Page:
Day: March 19, 2015
Brought to you by the Alameda County Library:
Squishy Circuits in action at the Newark Library
Squishy circuits are a neat way to have students learn about some of the basic properties of electricity through tinkering and problem solving.
But where is the math?
Besides problem solving to troubleshoot their design, students have a chance to engage in some measurement and data. In each of the 2nd through 5th grade CCSS standards, students have to measure something and put it on a line graph. The difference has to do with the scale on the line graph, 2nd is to the nearest whole number, 3rd includes halves and fourths, and 4th adds eighths.
So after your students engage in problem solving to test and make their squishy circuits, they’ll measure the distance between the LED and the battery and add that to the class graph. After all groups add their data, they identify the longest distance. Then ask them to make a conjecture about the longest possible distance and build it to see if it works. All the circuits that work should be added to the class graph. If time and interest, repeat until you’ve found the maximum distance. An example student lab sheet can be found here.
-Jim Town, Mathematics Specialist at ACOE
Found on Twitter with the caption: “kids can’t learn 6×8= 48 anymore its now 6×8=(5+1)x8 Why the confusing work”
Dear Confused Parent,
The picture you posted comes from a Powerpoint made by EngageNY to help teachers teach Grade 3, Module 3, Lesson 10. Lesson 10’s objective is to “use the distributive property as a strategy to multiply and divide.” So the question “How does topic C use the array model to move learning forward?” is for teachers to consider as they think about the lesson. The answer EngageNY gives is: “The array model helps students understand division as both a quantity divided into equal groups, as well as an unknown factor problem.” Which provides important background, but does not directly answer your question.
To get back to the first part of your statement, “kids can’t learn 6×8 = 48 anymore.” In fact, the Common Core State Standards state that by the end of third grade students should “know from memory all products of two one-digit numbers.” So they can and should learn 6×8 = 48. At the same time, they are learning why 6×8 = 48 and how to figure out that 6×8 = 48.
That finally leads us to your question, “Why the confusing work?” The answer boils down to two main reasons, 1) the distributive property and 2) helping students figure out why 6×8 is 48, based in facts they already know and might be able to do in their head. The distributive property states that a(b+c) = ab + ac. The property is important for understanding elementary ideas such as how multiplication and addition are related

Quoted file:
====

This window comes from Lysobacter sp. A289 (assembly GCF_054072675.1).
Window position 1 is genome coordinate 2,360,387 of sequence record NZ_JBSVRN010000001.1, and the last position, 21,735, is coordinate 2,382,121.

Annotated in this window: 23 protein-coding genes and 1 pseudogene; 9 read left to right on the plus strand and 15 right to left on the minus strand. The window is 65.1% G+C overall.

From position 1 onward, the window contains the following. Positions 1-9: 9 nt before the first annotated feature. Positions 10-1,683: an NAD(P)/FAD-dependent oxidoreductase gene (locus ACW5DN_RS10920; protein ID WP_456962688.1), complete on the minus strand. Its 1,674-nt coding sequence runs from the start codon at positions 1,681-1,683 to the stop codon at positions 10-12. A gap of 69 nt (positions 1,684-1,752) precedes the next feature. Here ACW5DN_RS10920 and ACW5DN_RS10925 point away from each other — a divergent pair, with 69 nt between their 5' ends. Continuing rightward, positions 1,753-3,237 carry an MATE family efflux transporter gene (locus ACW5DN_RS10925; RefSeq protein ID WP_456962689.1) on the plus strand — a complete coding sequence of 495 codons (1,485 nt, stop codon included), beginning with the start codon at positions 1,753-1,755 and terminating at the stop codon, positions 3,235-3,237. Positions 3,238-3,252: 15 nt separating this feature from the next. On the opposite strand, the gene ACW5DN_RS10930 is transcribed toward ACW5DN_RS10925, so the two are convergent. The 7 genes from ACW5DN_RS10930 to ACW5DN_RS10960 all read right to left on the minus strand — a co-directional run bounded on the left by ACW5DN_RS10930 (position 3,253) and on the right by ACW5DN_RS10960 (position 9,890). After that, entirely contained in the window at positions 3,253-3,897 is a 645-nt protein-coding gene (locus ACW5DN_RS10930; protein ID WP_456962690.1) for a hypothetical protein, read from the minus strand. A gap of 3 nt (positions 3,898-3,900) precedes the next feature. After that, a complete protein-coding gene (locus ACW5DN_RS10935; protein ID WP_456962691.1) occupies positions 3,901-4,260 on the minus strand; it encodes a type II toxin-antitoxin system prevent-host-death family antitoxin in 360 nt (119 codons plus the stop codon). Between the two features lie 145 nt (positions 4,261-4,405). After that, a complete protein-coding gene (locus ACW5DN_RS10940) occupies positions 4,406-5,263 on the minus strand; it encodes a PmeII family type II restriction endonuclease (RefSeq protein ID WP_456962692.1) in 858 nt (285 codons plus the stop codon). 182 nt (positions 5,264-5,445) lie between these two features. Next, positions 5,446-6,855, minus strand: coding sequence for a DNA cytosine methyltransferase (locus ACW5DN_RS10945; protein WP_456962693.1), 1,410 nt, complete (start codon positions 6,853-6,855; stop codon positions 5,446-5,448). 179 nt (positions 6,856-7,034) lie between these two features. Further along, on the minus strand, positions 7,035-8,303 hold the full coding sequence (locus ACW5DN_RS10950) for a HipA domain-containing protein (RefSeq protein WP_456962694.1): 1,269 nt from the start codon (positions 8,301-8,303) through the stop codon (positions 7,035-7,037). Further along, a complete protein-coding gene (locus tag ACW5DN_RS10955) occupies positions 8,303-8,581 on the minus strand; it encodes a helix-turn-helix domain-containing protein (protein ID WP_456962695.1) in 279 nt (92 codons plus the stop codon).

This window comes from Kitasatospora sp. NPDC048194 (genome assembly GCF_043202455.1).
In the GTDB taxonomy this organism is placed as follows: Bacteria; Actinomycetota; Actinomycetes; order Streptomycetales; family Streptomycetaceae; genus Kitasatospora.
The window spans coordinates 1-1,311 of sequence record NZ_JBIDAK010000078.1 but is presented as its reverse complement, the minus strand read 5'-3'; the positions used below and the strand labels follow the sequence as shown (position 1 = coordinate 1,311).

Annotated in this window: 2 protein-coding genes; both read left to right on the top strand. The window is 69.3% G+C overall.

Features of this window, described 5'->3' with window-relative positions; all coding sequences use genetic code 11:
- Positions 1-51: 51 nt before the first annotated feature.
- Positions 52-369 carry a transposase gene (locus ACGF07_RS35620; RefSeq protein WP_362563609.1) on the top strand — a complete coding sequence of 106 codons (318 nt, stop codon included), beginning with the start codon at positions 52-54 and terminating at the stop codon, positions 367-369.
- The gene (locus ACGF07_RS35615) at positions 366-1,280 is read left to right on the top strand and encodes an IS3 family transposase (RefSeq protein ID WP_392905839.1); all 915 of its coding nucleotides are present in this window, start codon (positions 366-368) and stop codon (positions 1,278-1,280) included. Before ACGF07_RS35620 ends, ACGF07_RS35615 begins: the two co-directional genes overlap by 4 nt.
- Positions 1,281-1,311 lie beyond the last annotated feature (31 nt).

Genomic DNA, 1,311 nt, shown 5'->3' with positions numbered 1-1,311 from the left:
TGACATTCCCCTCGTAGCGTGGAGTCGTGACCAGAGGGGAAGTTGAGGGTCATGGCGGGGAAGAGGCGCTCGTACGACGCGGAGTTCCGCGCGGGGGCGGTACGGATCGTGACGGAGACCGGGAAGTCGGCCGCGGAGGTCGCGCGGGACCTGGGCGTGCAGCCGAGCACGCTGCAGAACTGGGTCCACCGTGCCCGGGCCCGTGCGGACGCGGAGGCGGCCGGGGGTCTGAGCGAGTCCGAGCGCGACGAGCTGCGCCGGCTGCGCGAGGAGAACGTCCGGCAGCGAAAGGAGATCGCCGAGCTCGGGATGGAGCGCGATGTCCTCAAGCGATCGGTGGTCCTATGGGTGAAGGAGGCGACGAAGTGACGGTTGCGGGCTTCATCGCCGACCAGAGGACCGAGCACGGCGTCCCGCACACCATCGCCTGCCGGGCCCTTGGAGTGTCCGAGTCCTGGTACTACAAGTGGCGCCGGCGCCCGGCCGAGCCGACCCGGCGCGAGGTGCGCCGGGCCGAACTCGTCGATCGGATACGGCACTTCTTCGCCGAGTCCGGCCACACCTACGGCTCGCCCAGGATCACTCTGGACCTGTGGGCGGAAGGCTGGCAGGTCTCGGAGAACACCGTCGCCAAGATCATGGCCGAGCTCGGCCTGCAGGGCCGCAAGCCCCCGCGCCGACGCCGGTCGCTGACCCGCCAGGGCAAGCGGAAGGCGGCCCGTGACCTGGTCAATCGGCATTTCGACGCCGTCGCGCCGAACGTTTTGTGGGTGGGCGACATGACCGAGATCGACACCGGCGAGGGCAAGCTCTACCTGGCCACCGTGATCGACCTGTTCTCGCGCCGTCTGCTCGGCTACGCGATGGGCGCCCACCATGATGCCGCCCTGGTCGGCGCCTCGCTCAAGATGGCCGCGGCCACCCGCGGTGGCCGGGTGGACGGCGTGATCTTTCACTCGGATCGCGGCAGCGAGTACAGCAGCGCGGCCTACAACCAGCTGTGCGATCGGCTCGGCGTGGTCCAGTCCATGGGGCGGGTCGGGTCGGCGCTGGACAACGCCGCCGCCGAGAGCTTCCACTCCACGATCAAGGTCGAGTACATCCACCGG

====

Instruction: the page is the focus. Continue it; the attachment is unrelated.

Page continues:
5 x 3 = 5(1+1+1) = 5 + 5 + 5
to secondary concepts such as multiplying binomials
(x + 4)(x – 5) = x(x – 5) + 4(x – 5) = x2 – 5x + 4x – 20 = x2 – x – 20.
In the problem you posted, students can break up the array of 48 dots into
(5 + 1)8 = 5 x 8 + 1 x 8 or 6(5 + 3) = 6 x 5 + 6 x 3 to show that they both equal the same number of dots.
This is also a strategy for figuring out 6×8 = 48 if students have forgotten the fact. They may know 6×5 is 30 and 6×3 is 18 and can add to find 48. Similarly, they may know 5×8 is 40 and 1×8 is 8 which together make 48 again. An important part of the Common Core is building fluency through practice and conceptual understanding. So by the end of third grade they should know
6×8 = 48, but if they don’t we should make sure they have the tools to figure it out.
I hope this makes you feel less confused,
Jim Town – Mathematics Specialist at ACOE Core Learning
Need more Common Core Math help? Visit our Common Core Math Help page and get your answers today!
You may have seen this purported parent response to a homework question on Facebook or even the Colbert Report.
I thought it was time to help Jack and explain what the teacher was probably thinking when he or she assigned this problem.
You did a great job using the number line to figure out this subtraction problem. It looks to me like you forgot about the tens jump. Remember 316 means 3 hundreds, 1 ten, and 6 ones. I see you took away 3 hundreds jumps and 6 jumps of one, but missed the 1 jump of ten.
I hope this helps.
A Math Teacher
Another aspect of the Common Core this teacher was working towards was Mathematical Practice 4: Construct viable arguments and critique the reasoning of others. Whether or not you agree with Jack’s method, being able look at someone else’s work, figure it out, and help them fix the errors, is an important skill.
While many of us are not familiar with the particular models that are being used to develop students’ conceptual understanding, those of us who have seen the shift in student comprehension of mathematics agree that these models can serve as a very important bridge between just “doing” math and actually understanding it.
By Jim Town – Mathematics Specialist at ACOE Core Learning